Despite challenges, Lindsay Heimkes still making strides
FILER – In 2006, Lindsay Heimkes joined the ranks of the more than 11,000 spinal cord injury cases that hospitals across the country see each year.
But don’t count this former high school and college athlete out of the game just yet. After hours of surgery and grueling therapy, she’s ready to get her life back on track.
When the call about her daughter came into the office, Tammy Heimkes remembers thinking the worst.
“I wouldn’t wish that feeling on anyone,” she said. “But knowing how Lindsay does everything big or go home, I knew if she was in a car accident it wouldn’t be something simple like a broken leg,”
We are a part of a global community in which the devastation of spinal cord injury (SCI) bows to no flag, and solutions will not be any country’s exclusive domain. Integrating the diverse pieces of the puzzle necessary to develop real-world solutions requires that we open-mindedly work in cooperation and not in competition. With such cooperation, restored function after SCI will be a coalescing reality and not just a never-ending, elusive pie-in-the-sky dream.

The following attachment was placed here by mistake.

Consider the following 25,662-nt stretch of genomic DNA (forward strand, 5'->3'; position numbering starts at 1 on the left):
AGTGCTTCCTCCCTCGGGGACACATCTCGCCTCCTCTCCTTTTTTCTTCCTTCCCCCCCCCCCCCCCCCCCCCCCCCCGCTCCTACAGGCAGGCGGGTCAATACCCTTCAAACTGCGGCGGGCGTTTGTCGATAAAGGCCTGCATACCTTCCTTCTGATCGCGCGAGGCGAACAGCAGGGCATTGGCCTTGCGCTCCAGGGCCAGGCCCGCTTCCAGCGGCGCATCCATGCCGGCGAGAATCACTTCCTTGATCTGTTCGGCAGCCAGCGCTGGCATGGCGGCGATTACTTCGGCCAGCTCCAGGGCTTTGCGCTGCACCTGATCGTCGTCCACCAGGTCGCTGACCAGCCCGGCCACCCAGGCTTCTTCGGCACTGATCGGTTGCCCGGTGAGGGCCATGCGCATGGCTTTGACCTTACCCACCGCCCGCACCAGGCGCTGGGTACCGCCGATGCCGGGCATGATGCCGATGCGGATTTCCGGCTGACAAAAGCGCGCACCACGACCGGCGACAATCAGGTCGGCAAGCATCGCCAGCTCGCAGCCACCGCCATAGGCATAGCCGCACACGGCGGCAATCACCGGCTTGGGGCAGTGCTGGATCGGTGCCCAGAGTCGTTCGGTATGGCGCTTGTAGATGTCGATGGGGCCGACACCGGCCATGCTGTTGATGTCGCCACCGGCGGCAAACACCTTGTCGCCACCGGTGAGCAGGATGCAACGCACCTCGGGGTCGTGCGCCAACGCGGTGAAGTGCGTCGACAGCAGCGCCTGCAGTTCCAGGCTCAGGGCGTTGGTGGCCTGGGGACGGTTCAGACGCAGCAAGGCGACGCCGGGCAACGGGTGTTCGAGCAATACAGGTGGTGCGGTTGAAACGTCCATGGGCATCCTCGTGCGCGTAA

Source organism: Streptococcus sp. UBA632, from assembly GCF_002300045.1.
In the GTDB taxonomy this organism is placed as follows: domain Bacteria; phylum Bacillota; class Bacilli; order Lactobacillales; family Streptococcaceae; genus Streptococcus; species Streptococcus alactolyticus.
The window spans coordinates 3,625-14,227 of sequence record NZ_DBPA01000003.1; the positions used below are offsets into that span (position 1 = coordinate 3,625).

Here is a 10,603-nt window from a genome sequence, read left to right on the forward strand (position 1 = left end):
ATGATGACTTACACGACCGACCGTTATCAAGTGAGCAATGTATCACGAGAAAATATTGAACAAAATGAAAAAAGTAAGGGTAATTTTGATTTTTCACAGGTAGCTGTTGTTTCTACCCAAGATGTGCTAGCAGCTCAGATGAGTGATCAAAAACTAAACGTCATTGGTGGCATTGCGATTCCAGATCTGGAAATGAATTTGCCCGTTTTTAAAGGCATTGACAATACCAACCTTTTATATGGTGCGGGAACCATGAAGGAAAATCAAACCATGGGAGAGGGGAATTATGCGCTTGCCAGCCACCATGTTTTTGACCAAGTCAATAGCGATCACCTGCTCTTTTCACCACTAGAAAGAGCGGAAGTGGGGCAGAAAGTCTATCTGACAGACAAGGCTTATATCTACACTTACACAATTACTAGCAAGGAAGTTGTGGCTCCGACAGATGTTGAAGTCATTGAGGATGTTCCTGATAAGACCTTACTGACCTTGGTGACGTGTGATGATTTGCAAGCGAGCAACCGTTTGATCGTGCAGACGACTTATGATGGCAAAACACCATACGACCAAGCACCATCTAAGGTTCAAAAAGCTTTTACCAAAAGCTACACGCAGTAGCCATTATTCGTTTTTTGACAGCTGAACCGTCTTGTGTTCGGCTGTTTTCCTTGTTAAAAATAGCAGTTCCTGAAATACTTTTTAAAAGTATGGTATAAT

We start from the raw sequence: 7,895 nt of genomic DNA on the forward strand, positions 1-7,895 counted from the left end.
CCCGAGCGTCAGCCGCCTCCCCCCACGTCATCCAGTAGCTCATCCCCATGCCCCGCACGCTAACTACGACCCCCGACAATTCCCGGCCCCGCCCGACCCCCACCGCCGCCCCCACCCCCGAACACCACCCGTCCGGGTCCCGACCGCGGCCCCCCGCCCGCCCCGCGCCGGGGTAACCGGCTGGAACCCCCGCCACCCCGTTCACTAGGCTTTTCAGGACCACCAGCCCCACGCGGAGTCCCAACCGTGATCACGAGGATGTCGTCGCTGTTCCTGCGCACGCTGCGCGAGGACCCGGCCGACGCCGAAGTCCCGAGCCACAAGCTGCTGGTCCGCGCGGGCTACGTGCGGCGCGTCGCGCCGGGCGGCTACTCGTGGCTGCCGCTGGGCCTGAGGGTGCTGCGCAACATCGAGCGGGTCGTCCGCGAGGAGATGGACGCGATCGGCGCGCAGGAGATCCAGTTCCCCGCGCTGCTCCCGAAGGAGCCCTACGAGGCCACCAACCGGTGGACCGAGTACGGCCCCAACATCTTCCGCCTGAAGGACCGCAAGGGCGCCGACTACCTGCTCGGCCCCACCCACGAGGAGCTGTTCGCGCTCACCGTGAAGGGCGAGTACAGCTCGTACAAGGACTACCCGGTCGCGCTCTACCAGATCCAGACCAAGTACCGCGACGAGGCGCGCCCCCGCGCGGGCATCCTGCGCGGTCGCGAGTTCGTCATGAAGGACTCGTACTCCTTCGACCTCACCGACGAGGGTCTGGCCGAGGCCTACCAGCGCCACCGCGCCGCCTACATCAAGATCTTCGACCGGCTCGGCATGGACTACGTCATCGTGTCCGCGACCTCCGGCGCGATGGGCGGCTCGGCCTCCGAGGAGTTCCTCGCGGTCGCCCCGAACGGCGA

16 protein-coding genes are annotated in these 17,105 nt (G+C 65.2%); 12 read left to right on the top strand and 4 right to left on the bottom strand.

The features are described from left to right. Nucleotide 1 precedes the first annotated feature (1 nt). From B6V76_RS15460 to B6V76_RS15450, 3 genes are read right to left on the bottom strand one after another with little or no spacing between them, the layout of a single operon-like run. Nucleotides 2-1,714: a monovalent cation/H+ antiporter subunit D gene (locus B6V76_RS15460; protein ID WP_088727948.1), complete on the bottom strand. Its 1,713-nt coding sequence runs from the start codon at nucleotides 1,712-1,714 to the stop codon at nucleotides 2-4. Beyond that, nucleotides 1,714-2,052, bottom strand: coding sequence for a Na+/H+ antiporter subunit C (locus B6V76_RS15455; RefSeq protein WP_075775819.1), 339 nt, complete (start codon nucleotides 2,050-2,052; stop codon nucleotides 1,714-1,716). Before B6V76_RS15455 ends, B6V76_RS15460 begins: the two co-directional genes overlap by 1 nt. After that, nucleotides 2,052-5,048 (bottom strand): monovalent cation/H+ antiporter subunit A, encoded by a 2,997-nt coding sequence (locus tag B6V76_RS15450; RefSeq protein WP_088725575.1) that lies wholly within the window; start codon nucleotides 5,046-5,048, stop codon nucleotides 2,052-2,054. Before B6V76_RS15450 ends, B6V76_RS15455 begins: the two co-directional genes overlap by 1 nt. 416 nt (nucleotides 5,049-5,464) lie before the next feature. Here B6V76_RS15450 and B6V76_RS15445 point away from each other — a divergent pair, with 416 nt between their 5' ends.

In this spirit of bridge-building, I recently traveled to Moscow, Russia where I became the first American scientist to check-out an innovative stem-cell program for SCI developed by the NeuroVita Clinic under the direction of Dr. Andrey Bryukhovetskiy. His work is especially important because few scientists have accumulated as much hands-on experience as he has in treating human SCI with stem cells, an approach many experts believe will play a key therapeutic role in the future.